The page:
Antibiotic Resistance Leading to More Childhood Deaths

(CN) – Researchers said Thursday that potentially deadly bacterial infections are on the rise among children in the United States as rates of antibiotic resistance increase.

In a study published in the Journal of the Pediatric Infectious Diseases Society, researchers analyzed the resistance rates to several classes of antibiotics among isolates of Pseudomonas aeruginosa, a type of bacteria that is a common cause of health care-associated infections.

Using data collected from pediatric patients nationwide, the team found that P. aeruginosa bacteria became more resistant to several classes of antibiotics between 1999 and 2012, including doubling their resistance to carbapenems – a class of antibiotics that are considered a last-resort treatment for highly resistant infections.

“Highly drug-resistant P. aeruginosa infections leave health care providers with limited – or sometimes no – antibiotic choices available, and these antibiotics are less safe and more toxic in children,” study co-author Sumanth Gandra said.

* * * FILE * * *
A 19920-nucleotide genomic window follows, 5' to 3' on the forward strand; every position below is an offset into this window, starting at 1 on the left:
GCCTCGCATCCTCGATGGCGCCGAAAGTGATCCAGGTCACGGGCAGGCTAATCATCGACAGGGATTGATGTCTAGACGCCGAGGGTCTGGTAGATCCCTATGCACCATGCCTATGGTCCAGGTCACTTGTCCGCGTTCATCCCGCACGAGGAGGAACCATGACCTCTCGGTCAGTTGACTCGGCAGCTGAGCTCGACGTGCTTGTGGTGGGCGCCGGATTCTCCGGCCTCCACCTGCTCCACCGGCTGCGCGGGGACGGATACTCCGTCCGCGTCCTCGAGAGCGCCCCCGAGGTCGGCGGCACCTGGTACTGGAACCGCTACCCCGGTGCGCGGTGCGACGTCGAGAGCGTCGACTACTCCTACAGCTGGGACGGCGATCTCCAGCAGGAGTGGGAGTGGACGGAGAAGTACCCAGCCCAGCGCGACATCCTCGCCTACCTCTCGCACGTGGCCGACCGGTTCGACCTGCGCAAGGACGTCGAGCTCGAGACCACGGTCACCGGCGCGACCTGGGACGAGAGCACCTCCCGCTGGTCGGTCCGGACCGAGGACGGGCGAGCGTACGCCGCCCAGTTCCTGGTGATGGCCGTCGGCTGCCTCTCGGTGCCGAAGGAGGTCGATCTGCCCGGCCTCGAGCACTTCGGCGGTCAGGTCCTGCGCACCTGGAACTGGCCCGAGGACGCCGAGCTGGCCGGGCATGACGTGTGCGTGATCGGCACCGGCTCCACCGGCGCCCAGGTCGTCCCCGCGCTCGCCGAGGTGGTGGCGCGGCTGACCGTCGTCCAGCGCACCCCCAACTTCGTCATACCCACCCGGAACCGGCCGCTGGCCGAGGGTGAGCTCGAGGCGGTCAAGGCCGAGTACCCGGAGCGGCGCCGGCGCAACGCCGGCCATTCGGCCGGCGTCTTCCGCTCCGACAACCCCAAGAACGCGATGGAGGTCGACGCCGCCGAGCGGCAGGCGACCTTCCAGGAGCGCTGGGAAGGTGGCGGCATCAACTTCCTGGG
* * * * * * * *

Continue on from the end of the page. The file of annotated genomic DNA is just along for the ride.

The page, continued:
The team also found the proportion of P. aeruginosa isolates resistant to at least three classes of antibiotics increased from 15.4 percent in 1999 to 26 percent in 2012. Resistance to antibiotics was more common in pediatric patients in intensive care units, the Midwest, and among those 13-17 years old.

About 51,000 health care-associated P. aeruginosa infections occur in U.S. adults and children annually, according to the Centers for Disease Control and Prevention. More than 6,000 – 13 percent – of these infections are resistant to multiple classes of antibiotics, leading to about 400 deaths each year.

While rates of antibiotic resistance are rising nationally overall, limited existing research examines trends of P. aeruginosa infection in children. The team’s findings highlight the need for better tracking of drug-resistant infections and for effective strategies to prevent such infections in children.

The researchers also recommend antibiotic stewardship programs to address inappropriate antibiotic prescribing.

The use of antibiotics is also controversial in the food industry, as restaurants like McDonalds still use medically important antibiotics in animals ultimately fed to humans.

Scientists have warned that widespread use of antibiotics on healthy farm animals contributes to increased rates of drug-resistant “superbug” infections, killing at least 23,000 Americans annually.